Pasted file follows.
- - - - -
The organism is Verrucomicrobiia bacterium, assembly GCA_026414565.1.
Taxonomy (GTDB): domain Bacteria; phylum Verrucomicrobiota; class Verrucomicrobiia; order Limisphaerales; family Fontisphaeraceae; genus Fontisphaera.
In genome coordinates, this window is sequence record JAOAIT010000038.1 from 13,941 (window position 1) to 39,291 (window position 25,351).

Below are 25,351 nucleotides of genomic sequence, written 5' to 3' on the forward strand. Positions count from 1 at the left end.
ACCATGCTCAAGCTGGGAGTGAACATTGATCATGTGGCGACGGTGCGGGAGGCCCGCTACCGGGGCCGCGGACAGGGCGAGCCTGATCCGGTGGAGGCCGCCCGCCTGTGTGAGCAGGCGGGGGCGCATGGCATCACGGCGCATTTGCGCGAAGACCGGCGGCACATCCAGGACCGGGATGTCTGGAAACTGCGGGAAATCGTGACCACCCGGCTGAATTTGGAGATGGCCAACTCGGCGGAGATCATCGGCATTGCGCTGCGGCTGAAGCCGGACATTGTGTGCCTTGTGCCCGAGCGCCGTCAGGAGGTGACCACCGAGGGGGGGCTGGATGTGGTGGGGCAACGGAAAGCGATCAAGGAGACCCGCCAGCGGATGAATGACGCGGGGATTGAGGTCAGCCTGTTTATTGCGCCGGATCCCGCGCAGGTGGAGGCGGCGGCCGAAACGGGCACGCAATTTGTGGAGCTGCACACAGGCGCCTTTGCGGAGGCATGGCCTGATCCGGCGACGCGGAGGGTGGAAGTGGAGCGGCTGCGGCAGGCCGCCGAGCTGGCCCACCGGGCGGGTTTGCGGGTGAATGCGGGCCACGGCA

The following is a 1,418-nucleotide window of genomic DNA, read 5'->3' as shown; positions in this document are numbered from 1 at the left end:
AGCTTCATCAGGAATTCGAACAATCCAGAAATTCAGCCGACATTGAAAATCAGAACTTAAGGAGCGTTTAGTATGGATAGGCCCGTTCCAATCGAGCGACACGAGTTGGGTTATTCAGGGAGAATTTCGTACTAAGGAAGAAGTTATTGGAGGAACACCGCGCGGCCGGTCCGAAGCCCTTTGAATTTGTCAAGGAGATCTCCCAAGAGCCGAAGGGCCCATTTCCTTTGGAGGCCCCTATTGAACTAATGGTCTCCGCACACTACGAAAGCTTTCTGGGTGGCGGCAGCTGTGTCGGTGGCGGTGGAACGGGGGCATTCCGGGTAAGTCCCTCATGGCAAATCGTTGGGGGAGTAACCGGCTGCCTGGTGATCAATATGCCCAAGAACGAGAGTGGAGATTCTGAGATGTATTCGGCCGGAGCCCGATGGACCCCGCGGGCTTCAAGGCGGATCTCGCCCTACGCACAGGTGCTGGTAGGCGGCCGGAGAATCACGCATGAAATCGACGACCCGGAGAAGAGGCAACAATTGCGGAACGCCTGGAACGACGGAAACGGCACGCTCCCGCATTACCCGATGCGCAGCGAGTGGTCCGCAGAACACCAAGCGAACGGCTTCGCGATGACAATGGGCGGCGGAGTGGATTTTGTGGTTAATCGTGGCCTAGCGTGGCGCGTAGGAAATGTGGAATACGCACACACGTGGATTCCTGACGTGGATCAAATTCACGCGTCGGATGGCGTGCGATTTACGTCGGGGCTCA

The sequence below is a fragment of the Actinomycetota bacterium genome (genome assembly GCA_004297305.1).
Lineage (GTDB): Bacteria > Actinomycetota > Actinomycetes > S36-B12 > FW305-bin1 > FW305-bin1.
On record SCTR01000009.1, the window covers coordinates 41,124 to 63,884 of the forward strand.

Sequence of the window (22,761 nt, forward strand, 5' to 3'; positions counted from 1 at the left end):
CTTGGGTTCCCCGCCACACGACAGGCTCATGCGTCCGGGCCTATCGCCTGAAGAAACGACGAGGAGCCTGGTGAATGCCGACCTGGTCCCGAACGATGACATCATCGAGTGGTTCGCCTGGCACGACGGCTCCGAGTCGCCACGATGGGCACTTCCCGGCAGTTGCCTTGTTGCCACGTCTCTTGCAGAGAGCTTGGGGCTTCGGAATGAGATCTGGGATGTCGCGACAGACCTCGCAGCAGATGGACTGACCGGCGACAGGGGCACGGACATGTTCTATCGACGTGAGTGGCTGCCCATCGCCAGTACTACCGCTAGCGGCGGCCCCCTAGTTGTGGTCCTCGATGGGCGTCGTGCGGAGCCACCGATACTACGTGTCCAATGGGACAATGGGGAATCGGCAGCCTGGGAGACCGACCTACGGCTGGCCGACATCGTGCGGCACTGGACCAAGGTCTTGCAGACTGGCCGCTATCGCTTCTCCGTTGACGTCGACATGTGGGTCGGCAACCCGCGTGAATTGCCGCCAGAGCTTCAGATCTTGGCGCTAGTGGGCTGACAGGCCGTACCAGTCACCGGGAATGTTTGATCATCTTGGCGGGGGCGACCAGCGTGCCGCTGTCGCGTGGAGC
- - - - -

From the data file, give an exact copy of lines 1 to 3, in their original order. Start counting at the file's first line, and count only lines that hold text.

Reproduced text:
The organism is Verrucomicrobiia bacterium, assembly GCA_026414565.1.
Taxonomy (GTDB): domain Bacteria; phylum Verrucomicrobiota; class Verrucomicrobiia; order Limisphaerales; family Fontisphaeraceae; genus Fontisphaera.
In genome coordinates, this window is sequence record JAOAIT010000038.1 from 13,941 (window position 1) to 39,291 (window position 25,351).